WSJ Ignores Experts To Downplay Harmful Economic Consequences Of SequesterFebruary 7, 2013 1:55 PM EST ››› ALBERT KLEINE & CHELSEA RUDMAN
A Wall Street Journal editorial downplayed the economic consequences of looming across-the-board government spending cuts and even claimed they will "help the economy." But the Journal's own MarketWatch agrees that the cuts, commonly referred to as the "sequester," would greatly harm the economy: it could halve U.S. economic growth and lead to one million lost jobs.
The Journal editorial, headlined, "The Unscary Sequester," claimed that "[t]he most disingenuous White House claim" about the sequester is that it "will hurt the economy." The editorial continued, "Reality check: The cuts amount to about 0.5% of GDP," and went on to claim that the sequester will actually help the economy "by leaving more capital for private investment."
Yet the Journal's own MarketWatch noted on Tuesday that the Congressional Budget Office has estimated that the sequester "will halve U.S. growth in 2013." MarketWatch explained:
U.S. economic growth in 2013 will be 1.4%, the Congressional Budget Office estimated on Tuesday, up from a previously estimated decline of 0.5% pinned on the so-called fiscal cliff. CBO said however that growth would be about 1.5 percentage points faster in 2013 if not for fiscal tightening including the so-called budget sequester.
The Bipartisan Policy Center has also estimated that the full sequester would cause approximately one million job losses.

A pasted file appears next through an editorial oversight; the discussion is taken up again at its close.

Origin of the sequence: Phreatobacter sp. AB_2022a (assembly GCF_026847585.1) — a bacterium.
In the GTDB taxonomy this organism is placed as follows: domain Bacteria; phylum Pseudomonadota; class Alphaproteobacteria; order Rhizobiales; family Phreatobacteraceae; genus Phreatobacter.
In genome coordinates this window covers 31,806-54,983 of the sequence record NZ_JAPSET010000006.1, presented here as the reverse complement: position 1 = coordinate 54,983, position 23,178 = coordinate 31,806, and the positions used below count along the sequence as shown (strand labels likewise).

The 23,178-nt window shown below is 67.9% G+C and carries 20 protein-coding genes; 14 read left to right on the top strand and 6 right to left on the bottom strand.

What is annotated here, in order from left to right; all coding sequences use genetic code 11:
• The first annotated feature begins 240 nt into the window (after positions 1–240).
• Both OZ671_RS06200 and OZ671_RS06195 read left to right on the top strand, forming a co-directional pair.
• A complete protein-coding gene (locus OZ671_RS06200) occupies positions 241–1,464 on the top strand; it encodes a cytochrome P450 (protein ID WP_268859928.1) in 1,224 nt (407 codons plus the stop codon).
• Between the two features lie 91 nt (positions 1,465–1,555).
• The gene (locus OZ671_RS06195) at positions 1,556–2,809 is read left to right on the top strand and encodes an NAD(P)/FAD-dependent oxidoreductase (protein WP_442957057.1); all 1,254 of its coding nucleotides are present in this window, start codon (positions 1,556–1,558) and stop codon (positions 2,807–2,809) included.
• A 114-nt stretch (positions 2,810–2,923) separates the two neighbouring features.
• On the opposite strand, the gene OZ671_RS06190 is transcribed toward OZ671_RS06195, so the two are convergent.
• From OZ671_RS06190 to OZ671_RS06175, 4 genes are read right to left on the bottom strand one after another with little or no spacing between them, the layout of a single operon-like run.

The editorial also supposes that the sequester would help economic growth, which ignores the fact that the 2012 fourth-quarter decline in GDP was largely due to a steep drop in government spending. While the report on the GDP decline showed that private sector investment had increased, it was not enough to lift GDP growth into positive territory because of the large drag on the economy imposed by lowered government spending. This discredits the Journal's claim that if government spending were decreased through the sequester, private capital would be able to sustain positive economic growth.
Indeed, while the Journal editorial dismisses the effects of the potential cuts by claiming that affected programs "are hardly starved for money," the threat of the sequester alone has already contributed to economic slowdown and negatively impacted government agencies. Experts have noted that the decline in government spending -- particularly in defense -- that contributed to the recent economic contraction was likely due to uncertainty caused by the sequester.